This tiny breathalyzer can detect early signs of lung cancer

Lungforce Aiming To Raise Lung Cancer Awareness

A new breathalyzer the size of a postage stamp could one day save your lungs and your life.

Astraeus Technologies, a group of students from MIT and Harvard University, built what they're calling the L CARD (Chemically Actuated Resonate Device), a tiny smartphone-connected device that detects gases associated with lung cancer. If you have those gases in your breath, when you blow on the L CARD, it triggers a connected app and makes your phone screen light up red. If those gases are nowhere to be found, the screen goes green.

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The app also notifies your doctor — so make sure you've got your medical and physician information filled out.

According to Jay Kumar, a student at Harvard Medical School and one of the Astraeus guys, the CARD is 10 times more accurate than CT scans — and can be made for less than a buck.

CT scans, on the other hand, can cost about $800 and expose patients to radiation. The cost is the most important part: With such an expensive test, not everyone can afford a CT scan to detect lung cancer.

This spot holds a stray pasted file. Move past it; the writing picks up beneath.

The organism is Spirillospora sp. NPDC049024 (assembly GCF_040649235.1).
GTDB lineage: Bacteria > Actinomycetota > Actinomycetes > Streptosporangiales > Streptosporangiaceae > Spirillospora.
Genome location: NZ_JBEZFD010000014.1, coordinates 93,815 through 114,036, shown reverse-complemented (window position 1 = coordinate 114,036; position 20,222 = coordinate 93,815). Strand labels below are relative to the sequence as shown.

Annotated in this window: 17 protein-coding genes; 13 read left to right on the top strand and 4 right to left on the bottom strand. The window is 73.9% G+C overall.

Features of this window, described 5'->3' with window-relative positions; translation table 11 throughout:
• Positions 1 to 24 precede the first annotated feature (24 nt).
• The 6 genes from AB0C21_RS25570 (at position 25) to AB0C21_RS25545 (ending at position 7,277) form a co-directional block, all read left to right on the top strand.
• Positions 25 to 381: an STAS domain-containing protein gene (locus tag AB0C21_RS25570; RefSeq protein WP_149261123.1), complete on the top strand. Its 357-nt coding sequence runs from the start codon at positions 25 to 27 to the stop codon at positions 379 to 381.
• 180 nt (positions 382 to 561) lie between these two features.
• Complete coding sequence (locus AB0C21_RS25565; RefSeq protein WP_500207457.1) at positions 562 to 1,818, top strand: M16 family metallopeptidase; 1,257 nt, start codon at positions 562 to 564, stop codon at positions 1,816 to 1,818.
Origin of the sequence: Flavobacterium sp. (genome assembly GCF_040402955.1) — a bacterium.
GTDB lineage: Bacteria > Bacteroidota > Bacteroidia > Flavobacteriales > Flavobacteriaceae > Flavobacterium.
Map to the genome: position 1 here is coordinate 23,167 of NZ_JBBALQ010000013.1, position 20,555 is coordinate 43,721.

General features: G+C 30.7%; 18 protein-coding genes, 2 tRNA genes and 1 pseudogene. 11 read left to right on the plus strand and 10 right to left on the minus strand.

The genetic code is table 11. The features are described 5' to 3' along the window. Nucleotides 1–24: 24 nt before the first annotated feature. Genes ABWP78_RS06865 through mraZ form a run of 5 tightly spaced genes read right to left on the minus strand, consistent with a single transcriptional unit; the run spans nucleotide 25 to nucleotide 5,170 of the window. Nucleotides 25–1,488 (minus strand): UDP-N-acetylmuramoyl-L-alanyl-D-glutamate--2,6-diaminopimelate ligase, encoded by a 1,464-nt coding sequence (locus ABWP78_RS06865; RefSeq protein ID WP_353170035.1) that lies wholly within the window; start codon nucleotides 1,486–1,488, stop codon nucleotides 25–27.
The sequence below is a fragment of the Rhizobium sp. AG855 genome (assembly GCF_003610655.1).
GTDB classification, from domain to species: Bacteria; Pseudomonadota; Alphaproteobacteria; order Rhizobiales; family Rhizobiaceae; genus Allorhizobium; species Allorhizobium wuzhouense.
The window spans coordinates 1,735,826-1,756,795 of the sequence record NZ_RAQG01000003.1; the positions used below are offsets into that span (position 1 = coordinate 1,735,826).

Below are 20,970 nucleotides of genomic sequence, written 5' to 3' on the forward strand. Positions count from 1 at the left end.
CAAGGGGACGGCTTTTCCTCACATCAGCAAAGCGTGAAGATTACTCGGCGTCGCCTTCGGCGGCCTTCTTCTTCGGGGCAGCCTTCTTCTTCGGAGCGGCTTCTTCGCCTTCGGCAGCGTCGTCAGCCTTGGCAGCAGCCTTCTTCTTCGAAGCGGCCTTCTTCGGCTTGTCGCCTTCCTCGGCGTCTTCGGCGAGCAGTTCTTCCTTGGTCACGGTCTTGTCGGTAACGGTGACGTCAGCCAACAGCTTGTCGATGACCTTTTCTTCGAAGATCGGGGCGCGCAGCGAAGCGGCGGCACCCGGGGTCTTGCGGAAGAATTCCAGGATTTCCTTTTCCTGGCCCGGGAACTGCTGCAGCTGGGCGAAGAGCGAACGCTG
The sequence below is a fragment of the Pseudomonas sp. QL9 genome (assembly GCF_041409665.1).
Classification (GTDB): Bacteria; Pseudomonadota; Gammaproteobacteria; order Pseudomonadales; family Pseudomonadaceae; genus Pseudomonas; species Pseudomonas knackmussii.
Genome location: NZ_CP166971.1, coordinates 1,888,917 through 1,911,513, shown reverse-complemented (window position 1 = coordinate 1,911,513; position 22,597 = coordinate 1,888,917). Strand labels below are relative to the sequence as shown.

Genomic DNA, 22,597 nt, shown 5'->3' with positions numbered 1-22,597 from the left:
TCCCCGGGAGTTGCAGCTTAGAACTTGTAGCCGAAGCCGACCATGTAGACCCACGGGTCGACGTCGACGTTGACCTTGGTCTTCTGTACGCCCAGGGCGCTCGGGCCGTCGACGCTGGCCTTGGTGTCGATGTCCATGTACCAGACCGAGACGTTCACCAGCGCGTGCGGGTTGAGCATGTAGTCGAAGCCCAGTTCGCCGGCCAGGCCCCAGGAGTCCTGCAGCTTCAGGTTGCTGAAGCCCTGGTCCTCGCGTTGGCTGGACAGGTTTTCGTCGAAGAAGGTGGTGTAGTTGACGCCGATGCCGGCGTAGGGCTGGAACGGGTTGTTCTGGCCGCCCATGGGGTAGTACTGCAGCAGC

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This tiny breathalyzer can detect early signs of lung cancer

Microwave popcorn

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Non-organic fruit

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Processed meats

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Farmed salmon

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Refined sugars

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Canned tomatoes 

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Potato chips

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Hydrogenated oils

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Artificial sweeteners

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Foods that are highly salted, pickled, or smoked

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Red meat

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Highly processed white flours

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"Diet" or "Low Fat" anything

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Genetically modified organisms (GMO's)

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This could change that.

And thanks to winning MIT's 27th annual Entrepreneurship Competition, it could happen sooner than later: Astraeus recently took home $100,000, the Robert P. Goldberg Grand prize, for the L CARD. The team said the money will go toward developing the device, then selling the device directly to hospitals for annual checkups.

"We're going after lung cancer," Kumar said, according to MIT News. "The root cause is bad screening. We've developed a better screening test, and it's cost-effective."

h/t MIT News

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